Pork Loin Roast

This pork loin roast recipe calls for boneless pork loin and is incredibly easy to make. No marinade required. All you need is a little patience during its long, slow cooking time. Here's how to make it.

Pork Loin Roast Recipe

This boneless pork loin roast is easy and old-fashioned and just like what your grandma would put on the table for Sunday night supper. No marinade. No fuss. Just shove it in the oven for its long slow cooking time while you do something else. Then take it to the table and accept accolades on just how incredibly moist and superlatively go-wobbly-in-the-knees flavorful it is. The trick? It’s all in the proper cut of pork, which we explain below. This recipe has been updated. Originally published September 23, 2013.Renee Schettler Rossi

How To Make Roast Pork Loin That's Impossibly Flavorful

The author of this recipe explains that although boneless pork loin itself is quite lean and tends to have a more subtle flavor than meat from the shoulders or the legs, it ends up being ridiculously tasty because of its ample outer layer of fat. As the warmth of the oven melts the fat, the fat bathes the underlying meat with its unctuous awesomeness.

So herein lies the trick—find a boneless pork loin roast with a generous layer of fat atop, which is where the flavor comes from. You may have to go to a few butcher counters before you’ll find one that has a nice, thick layer of fat attached. Persist. And if you can sweet talk your butcher into special ordering a boneless pork loin with the skin still attached, do it! The skin, which sits above the fat, will transform into crisp cracklings during roasting. Otherwise go ahead and buy one without skin but with the thickest layer of fat that you can find and turn the fat side up during roasting. If the pork loin seems loose at all, tie it with kitchen string every couple inches.

Special Equipment: Kitchen string

Pork Loin Roast Recipe

  • Quick Glance
  • 10 M
  • 1 H, 35 M
  • Serves 4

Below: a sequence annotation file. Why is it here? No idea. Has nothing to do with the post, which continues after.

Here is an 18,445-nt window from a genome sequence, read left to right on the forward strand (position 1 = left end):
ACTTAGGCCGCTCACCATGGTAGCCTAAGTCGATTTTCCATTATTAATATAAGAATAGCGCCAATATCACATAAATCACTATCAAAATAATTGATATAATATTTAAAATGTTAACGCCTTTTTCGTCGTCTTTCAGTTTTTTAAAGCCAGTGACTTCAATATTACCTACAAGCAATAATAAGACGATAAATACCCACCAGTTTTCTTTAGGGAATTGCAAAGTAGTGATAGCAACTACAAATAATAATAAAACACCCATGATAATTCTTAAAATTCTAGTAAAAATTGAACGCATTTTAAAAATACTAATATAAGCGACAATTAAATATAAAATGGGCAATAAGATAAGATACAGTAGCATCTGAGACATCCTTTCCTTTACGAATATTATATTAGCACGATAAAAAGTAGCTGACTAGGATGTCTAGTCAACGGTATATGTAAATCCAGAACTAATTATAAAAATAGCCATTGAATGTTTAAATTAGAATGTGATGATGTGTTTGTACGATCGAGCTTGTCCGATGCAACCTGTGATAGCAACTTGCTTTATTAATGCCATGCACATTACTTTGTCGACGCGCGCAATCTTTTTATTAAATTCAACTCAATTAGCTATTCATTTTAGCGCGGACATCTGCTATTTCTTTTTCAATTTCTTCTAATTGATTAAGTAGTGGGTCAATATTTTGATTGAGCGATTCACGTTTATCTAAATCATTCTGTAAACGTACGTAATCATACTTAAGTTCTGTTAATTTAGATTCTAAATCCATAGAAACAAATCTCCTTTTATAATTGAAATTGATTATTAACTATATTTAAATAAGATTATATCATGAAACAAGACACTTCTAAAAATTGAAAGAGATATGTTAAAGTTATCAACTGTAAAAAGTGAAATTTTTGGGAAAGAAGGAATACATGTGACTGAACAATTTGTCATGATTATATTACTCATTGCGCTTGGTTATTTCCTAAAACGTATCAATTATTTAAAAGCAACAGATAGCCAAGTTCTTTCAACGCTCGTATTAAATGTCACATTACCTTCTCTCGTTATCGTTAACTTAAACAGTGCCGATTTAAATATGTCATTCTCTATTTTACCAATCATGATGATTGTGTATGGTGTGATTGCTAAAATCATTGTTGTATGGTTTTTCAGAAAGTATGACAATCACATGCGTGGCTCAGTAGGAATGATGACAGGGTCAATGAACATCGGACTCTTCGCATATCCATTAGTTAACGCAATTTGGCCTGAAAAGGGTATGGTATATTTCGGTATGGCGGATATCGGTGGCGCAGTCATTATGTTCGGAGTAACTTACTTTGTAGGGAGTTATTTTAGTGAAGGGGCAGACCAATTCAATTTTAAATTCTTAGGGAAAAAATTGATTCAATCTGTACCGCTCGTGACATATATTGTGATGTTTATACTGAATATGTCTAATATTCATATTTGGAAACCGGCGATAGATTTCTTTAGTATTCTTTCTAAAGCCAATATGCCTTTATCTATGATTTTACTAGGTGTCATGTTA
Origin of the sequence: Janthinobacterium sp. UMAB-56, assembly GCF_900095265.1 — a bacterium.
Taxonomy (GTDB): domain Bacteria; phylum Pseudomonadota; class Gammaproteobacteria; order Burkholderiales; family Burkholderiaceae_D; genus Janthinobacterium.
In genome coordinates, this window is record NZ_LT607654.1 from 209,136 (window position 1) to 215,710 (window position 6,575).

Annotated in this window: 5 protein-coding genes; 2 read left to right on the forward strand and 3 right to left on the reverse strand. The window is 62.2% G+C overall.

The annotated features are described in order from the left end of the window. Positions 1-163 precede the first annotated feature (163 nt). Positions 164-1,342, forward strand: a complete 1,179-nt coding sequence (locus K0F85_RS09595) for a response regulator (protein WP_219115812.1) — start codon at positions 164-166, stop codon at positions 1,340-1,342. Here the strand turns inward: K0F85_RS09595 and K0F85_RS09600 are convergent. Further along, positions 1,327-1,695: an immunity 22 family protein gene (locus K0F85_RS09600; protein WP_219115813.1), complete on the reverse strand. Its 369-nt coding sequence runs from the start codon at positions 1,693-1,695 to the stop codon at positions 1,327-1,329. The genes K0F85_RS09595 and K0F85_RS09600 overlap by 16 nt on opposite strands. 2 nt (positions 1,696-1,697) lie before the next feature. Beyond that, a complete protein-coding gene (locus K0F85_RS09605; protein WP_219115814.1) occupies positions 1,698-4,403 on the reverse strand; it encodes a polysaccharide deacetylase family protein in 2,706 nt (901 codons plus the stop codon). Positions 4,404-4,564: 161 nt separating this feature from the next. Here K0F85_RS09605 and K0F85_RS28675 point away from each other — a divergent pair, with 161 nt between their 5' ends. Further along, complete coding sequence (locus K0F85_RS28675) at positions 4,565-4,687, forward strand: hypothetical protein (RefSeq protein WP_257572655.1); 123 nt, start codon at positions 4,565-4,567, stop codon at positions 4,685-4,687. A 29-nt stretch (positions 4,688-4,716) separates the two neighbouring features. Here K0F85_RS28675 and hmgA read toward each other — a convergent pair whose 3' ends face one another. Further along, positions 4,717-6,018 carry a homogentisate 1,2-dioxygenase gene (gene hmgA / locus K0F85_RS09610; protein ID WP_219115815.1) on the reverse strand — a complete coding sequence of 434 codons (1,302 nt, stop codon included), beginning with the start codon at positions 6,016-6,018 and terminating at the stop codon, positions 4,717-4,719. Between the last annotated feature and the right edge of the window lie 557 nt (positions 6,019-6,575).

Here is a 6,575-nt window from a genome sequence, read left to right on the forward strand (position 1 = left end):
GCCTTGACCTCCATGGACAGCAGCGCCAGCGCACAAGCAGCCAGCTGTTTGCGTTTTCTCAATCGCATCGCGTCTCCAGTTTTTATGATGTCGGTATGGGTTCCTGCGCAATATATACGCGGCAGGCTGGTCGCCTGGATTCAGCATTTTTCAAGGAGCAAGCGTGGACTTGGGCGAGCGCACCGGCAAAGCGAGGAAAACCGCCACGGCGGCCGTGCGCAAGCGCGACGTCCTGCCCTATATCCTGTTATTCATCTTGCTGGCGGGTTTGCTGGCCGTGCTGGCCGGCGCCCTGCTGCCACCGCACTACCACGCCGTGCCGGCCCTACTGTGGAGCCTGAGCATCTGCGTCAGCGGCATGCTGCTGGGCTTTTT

Ingredients

  • One 2-pound boneless pork loin roast, with a generously thick layer of fat and, if possible, with the skin still attached, tied with string*
  • 1 to 2 teaspoons mild olive oil
  • Freshly ground black pepper and coarse kosher or sea salt

Directions

  • 1. Preheat the oven to 475°F (250°C). Line a rimmed baking sheet or shallow roasting pan with foil.
  • 2. Pat the pork skin with paper towels until its completely dry. Using a sharp knife, score the skin by making deep, long, parallel cuts, 1/8 to 1/4 inch apart, in the fat, being careful not to cut through to the underlying pork. Rub the skin with the oil and then sprinkle with pepper and a generous amount of coarse salt.
  • 3. Place the pork on a wire rack, skin or fat side up, and place the whole shebang on the baking sheet or in the roasting pan. Roast for 25 minutes. (The initial high temperature promotes crisp crackling, which is the skin.) Reduce the oven temperature to 350°F (180°C) and cook the pork 45 minutes longer, turning the pan around halfway through. The meat should be slightly pink in the middle although the juices flowing from the pork should not be bloody. If you have a meat thermometer, it should read 145°F (63°C). You may need to adjust the cooking time, depending on the weight of the pork roast. (A basic guide is to allow 22 minutes per pound for medium done. If you like your pork more well-done, cook it for 27 minutes per pound.)
  • 4. Transfer the pork roast to a warm platter and let it rest in a warm, draft-free place for 10 to 20 minutes before carving. Don’t cover the roast, because any steam coming from the resting pork will soften the cracklings. (Alternatively, to make the cracklings extra crisp, remove the entire portion of skin, or cracklings, from the pork loin, cover the pork loin with foil, and place the cracklings on the baking sheet or in the roasting pan in the oven, which you’ve cranked up to 425°F (220°C), or give the cracklings a quick blast under a hot broiler.)
  • 5. To carve the pork roast, remove the cracklings, if you haven’t already done so, and cut the crisp pork skin into strips. Carve the pork roast across the grain into thin (or thick) slices, arrange them on a platter, and off you go.

*How To Tie A Roast

  • This recipe calls for your raw blob of boneless pork loin to be “tied with string.” No more instruction than that. Back in the day when boneless pork roast was common, this sorta “tied with string” thing went without saying. Home cooks knew how to do it because they’d observed someone else in the kitchen or behind the butcher counter do just that. But if that doesn’t hold true for you, rest assured, it’s essentially just folding or rolling the flap of boneless pork loin into a cylinder and tying and knotting it with kitchen string at intervals every few inches. The tying creates structure and helps the pork cook evenly. And it’s really quite easy. No need to measure. No need to be precise. Just needs to hold the roast together.